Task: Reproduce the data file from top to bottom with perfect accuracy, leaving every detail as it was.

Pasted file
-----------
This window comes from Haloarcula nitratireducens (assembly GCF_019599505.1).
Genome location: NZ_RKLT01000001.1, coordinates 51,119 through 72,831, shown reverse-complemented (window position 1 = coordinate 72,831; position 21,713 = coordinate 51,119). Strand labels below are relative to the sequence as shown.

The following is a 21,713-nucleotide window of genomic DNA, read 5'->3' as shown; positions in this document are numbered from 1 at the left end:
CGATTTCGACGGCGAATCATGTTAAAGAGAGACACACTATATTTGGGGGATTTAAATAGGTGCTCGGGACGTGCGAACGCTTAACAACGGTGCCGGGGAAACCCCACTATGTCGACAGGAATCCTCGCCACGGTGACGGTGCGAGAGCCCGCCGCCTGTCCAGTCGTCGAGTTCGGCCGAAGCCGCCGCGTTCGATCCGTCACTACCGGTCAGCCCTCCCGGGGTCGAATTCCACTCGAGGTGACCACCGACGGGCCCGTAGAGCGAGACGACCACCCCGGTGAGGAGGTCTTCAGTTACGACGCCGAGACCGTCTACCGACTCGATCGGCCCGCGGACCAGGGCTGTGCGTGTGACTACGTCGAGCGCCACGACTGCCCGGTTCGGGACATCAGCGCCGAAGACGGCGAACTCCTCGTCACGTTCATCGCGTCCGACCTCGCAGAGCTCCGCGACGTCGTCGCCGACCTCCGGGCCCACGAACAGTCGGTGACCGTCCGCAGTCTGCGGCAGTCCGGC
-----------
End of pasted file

This window comes from Haloarcula nitratireducens (assembly GCF_019599505.1).
Genome location: NZ_RKLT01000001.1, coordinates 51,119 through 72,831, shown reverse-complemented (window position 1 = coordinate 72,831; position 21,713 = coordinate 51,119). Strand labels below are relative to the sequence as shown.

The following is a 21,713-nucleotide window of genomic DNA, read 5'->3' as shown; positions in this document are numbered from 1 at the left end:
CGATTTCGACGGCGAATCATGTTAAAGAGAGACACACTATATTTGGGGGATTTAAATAGGTGCTCGGGACGTGCGAACGCTTAACAACGGTGCCGGGGAAACCCCACTATGTCGACAGGAATCCTCGCCACGGTGACGGTGCGAGAGCCCGCCGCCTGTCCAGTCGTCGAGTTCGGCCGAAGCCGCCGCGTTCGATCCGTCACTACCGGTCAGCCCTCCCGGGGTCGAATTCCACTCGAGGTGACCACCGACGGGCCCGTAGAGCGAGACGACCACCCCGGTGAGGAGGTCTTCAGTTACGACGCCGAGACCGTCTACCGACTCGATCGGCCCGCGGACCAGGGCTGTGCGTGTGACTACGTCGAGCGCCACGACTGCCCGGTTCGGGACATCAGCGCCGAAGACGGCGAACTCCTCGTCACGTTCATCGCGTCCGACCTCGCAGAGCTCCGCGACGTCGTCGCCGACCTCCGGGCCCACGAACAGTCGGTGACCGTCCGCAGTCTGCGGCAGTCCGGC